Mountain West Tournament: Preview & Odds

    
March 11th, 2009

This is one in a series of conference tournament previews, in which I run down all the teams involved, give a brief statistical review and present the log5 projections, using in-conference offensive and defensive efficiency. The basic log5 methodology comes from Bill James, and this is an area Ken Pomeroy has looked at in the past as well. I claim nothing new in the application, but obviously with slightly different methodologies, these numbers may differ from others you find.  I don’t claim to be an expert on any particular conference, and I’m sure there are some mis-characterizations on some players I’ve seen sparingly at best, so please add your thoughts in the comments. Anyway, with no further ado, the preview follows below:

 

Mountain West Tournament

The bottom two teams meet in the opening round of the MWC Tournament, hosted on UNLV’s home court in Las Vegas.

 

#

Team

QF

SF

F

W

1

Brigham Young

100.00%

97.00%

66.45%

40.19%

2

Utah

100.00%

89.76%

40.59%

16.81%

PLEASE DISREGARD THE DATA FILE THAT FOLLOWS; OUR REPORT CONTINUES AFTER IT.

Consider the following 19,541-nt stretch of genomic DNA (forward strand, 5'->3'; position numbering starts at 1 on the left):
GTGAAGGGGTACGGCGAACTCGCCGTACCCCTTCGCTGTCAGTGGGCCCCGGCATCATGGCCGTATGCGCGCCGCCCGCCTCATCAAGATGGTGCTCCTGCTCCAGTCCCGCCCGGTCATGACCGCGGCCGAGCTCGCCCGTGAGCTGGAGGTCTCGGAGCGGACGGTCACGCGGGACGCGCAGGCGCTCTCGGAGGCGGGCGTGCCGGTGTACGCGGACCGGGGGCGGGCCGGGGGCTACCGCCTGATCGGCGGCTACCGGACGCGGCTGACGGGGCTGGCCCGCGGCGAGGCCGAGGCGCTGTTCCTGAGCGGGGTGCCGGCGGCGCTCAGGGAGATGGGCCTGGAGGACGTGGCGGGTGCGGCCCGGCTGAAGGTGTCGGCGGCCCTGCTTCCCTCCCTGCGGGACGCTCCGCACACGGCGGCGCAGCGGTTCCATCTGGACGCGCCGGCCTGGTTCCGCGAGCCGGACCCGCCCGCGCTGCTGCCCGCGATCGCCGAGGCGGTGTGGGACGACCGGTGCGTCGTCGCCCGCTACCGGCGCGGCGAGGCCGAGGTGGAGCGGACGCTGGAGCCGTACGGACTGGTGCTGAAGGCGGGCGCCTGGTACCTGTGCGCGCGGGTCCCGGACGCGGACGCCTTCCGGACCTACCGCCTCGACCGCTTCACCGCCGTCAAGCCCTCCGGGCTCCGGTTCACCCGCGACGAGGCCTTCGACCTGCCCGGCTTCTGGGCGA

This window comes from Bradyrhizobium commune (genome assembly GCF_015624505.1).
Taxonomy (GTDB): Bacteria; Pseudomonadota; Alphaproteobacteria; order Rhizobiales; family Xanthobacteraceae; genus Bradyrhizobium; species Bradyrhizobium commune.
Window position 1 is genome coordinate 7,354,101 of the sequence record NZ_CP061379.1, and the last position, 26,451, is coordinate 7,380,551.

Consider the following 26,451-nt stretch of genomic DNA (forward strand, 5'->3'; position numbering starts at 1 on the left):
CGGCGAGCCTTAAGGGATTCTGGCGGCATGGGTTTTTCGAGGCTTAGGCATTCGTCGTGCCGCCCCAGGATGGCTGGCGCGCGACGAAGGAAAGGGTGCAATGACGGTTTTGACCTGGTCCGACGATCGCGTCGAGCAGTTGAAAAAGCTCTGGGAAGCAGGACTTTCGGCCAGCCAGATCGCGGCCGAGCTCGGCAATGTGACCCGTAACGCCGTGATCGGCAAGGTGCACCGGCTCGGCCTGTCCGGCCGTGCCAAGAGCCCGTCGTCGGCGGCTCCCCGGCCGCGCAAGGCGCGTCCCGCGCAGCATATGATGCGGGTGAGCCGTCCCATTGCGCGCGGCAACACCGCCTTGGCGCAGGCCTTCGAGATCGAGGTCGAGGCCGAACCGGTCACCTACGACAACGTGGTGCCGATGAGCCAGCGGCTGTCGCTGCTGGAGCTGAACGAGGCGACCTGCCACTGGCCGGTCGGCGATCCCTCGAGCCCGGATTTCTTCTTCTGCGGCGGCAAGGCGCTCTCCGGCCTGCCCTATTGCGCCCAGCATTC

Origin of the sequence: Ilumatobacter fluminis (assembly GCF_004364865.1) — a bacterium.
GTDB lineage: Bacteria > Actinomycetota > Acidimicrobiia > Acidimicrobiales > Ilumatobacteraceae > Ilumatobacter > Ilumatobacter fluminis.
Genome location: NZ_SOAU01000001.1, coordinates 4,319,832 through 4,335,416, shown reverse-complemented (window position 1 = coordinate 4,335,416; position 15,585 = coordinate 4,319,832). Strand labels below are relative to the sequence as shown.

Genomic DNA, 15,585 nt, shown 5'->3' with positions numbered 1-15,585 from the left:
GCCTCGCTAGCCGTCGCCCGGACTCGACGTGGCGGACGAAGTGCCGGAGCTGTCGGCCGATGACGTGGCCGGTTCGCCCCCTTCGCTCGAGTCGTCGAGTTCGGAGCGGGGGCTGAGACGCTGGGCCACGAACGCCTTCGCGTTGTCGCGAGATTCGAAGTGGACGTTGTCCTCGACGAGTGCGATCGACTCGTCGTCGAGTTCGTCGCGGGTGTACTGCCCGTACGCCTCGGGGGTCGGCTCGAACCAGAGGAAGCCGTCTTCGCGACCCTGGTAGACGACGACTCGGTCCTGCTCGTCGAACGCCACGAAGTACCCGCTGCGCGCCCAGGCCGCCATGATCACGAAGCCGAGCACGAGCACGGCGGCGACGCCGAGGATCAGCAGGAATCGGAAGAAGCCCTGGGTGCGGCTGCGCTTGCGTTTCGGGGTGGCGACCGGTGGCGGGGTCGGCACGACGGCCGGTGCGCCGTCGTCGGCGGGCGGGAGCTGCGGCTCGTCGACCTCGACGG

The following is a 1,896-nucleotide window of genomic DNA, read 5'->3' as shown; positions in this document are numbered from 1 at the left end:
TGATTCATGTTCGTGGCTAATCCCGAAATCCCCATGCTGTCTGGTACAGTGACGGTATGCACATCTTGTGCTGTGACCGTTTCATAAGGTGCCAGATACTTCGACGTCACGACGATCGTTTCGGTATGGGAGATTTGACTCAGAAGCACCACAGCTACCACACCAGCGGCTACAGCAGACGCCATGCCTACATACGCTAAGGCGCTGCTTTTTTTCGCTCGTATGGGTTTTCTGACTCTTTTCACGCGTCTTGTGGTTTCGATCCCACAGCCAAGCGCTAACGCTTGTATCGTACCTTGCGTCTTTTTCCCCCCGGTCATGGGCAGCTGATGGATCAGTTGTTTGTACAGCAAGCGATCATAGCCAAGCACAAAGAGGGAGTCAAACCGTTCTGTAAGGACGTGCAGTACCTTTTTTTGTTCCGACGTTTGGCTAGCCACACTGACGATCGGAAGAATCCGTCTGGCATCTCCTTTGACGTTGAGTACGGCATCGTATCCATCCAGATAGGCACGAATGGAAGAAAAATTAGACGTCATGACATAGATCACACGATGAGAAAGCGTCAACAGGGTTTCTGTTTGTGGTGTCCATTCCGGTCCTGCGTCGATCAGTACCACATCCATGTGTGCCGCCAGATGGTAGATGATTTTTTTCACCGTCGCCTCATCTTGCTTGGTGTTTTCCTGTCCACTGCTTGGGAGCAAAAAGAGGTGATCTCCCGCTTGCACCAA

3

New Mexico

100.00%

90.23%

56.55%

28.47%

4

San Diego St.

100.00%

35.87%

9.25%

3.06%

5

UNLV

100.00%

64.13%

24.10%

11.18%

6

Wyoming

100.00%

9.77%

1.77%

0.19%

7

Texas Christian

100.00%

10.24%

1.09%

0.09%

8

Colorado St.

46.01%

1.27%

0.08%

0.00%

9

Air Force

53.99%

1.73%

0.12%

0.01%

 

BYU is the conference favorite, but the winner of a potential New Mexico-Utah semifinal would also have a good chance of taking the title. UNLV’s home advantage should see it past SDSU and could propel it all the way to the auto-bid.

 

#1 –Brigham Young Cougars (24-6, 12-4) ; Efficiency Margin: +0.156

Last NCAA Tournament bid: 2008 (1st Round)

 

BYU has been one of the country’s more interesting teams, playing only two power conference teams, and losing both games, but staying fairly close in each one. It’s been the best team in the conference, but not by much, and will potentially face a big semifinal challenge against the hosts. The Cougars have been very good defensively, holding opponents to just 30% behind the arc, and as good on the defensive glass as any team on the country. Their offense hasn’t been as good, but is still pretty solid, they shoot very well and rarely turn the ball over. While they are strong on the defensive glass, they haven’t done the same on the offensive end, which has limited their effectiveness a little.